Athens Double-Barrelled Cannon
- Type: Experimental Double 6-pdr. Gun
- Year of Manufacture: 1862
- Tube Composition: Cast Iron
- Bore Diameter: 3.67 inches each
- Projectiles: Two 6 lb. balls connected by a chain
- Tube Length: 4 feet, 8 1/2 inches
- Tube Weight: 1,300 lbs.
- Cost: $350
- Invented By: John Gilleland
- Casting Foundry: Athens Steam Co., Georgia
- Current Disposition: Mounted at the corner of College and Hancock Aves, Athens, Georgia
- Special Notes: The only known full size double-barrel cannon of its kind in the United States.
More about the Athens Double-Barrelled Cannon
In 1862, a man named John Gilleland, from the little Georgia town of Athens, came up with this inventive, some would say crazy, idea for a double-barrel cannon. Gilleland, a local house builder and mechanic, a Jackson County dentist, a private in Mitchell’s Thunderbolts and an employee of Cook’s Armory, thought that a cannon such as this would serve the defenses of his community, and the needs of the Confederate Army, very well.
Gilleland's idea was to connect two cannon balls with a long chain, and fire them simultaneously from this new double-barrel cannon, mowing down enemy lines with this wicked weapon like a scythe cutting wheat. The town took up Gilleland's outlandish idea, and the cannon was financed by a $350 subscription raised by 36 interested citizens.
The cannon was cast at the Athens Steam Company in 1862, it's a double six-pounder, cast in one piece, with a three degree divergence from the parallel between the barrels. Each barrel has its own touch hole so it can be fired independent of the other and a common touch hole in the center is designed to fire both barrels simultaneously.
Upon completion, the cannon was taken out on the Newton Bridge Road in April 1862, for a test firing. The test was, to say the least, spectacular if unsuccessful.
According to reports one ball left the muzzle before the other and the two balls pursued an erratic circular course plowing up an acre of ground, destroying a corn field and mowing down some saplings before the chain broke. Then the balls adopted separate courses, one killing a cow and the other demolishing the chimney on a log cabin. Those observing the test firing scattered in fear of their lives.
Later, some reports claimed that two or three spectators were killed by the firing. The reports of the deaths have not been substantiated. The Watchman, a local newspaper, promptly reported that the test was an unqualified success.
The cannon was then sent, at Gilleland’s insistence, to the Augusta Arsenal for further tests. Colonel Rains, arsenal commandant, tested the gun and reported it a failure for the purpose intended. Colonel Rains had tested a similar weapon at Governor’s Island in 1855 with the same results.
Gilleland, however, was still of the opinion that the gun was a perfect success and engaged in a heated correspondence with the Confederate Secretary of War. Gilleland contended the cannon had been fired successfully and James W. Camak reports one successful shot. Camak also stated that the cannon was very effective if both barrels were loaded with canister or grape shot and fired simultaneously.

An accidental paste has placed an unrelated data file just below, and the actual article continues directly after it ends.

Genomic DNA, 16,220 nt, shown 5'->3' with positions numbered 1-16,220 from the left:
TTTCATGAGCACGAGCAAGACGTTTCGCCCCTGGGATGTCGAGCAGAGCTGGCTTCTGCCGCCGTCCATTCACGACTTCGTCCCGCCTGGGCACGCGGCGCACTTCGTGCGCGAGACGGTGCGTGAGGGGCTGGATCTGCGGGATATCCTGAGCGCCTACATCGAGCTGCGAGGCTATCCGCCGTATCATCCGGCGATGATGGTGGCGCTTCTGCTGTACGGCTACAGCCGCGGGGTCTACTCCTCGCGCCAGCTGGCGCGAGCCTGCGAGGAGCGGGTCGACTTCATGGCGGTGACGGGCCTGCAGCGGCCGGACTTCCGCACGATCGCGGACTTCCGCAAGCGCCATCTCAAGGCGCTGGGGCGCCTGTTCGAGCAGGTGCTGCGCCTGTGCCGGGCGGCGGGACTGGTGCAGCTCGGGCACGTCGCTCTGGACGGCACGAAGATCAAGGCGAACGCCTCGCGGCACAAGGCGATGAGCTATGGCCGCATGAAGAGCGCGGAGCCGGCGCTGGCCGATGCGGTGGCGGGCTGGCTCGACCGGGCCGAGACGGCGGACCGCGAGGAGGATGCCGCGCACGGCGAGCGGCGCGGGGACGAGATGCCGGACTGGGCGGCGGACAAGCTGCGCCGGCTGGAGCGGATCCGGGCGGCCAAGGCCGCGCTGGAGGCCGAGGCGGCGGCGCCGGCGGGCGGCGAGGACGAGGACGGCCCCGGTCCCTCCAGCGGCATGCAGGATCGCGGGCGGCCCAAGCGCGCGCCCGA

Further persistence proving futile, Gilleland then approached Governor Brown in an attempt to interest the state in his gun. Brown declined to provide money for further experiments and the cannon was returned to Athens.
For the next few years the double-barrel cannon was used as a signal gun for the town of Athens, to warn of the approach of Union soldiers. There have been claims that the gun was also used against Union infantry, by Lumpkin’s Artillery when they repelled Stoneman’s Raiders at Barbers Creek on August 2, 1864. The cannon was said to be used with canister. The Athens papers did not describe this action in any detail, so further information about the use of the double-barrel cannon in this action is not known.
After the war the cannon was mounted on a carriage and placed in the town square. Today this cannon can can still be seen in the square, mounted at the corner of College and Hancock Aves, in the town of Athens, Georgia.
Historical Marker Text
"THE ATHENS DOUBLE-BARRELLED CANNON"
"This cannon, the only known one of its kind, was designed by Mr. John Gilleland, a private in the "Mitchell Thunderbolts," an elite "home guard" unit of business and professional men ineligible because of age or disability for service in the Confederate army. Cast in the Athens foundry, it was intended to fire simultaneously two balls connected by a chain which would "mow down the enemy somewhat as a scythe cuts wheat." It failed for lack of a means of firing both barrels at the exact instant."
"It was tested in a field on the Newton's Bridge road against a target of upright poles. With both balls rammed home and the chain dangling from the twin muzzles, the piece was fired; but the lack of precise simultaneity caused uneven explosion of the propelling charges, which snapped the chain and gave each ball an erratic and unpredictable trajectory."
"Lacking a workable firing device, the gun was a failure. It was presented to the City of Athens where, for almost a century, it has been preserved as an object of curiosity, and where it performed sturdy service for many years in celebrating political victories."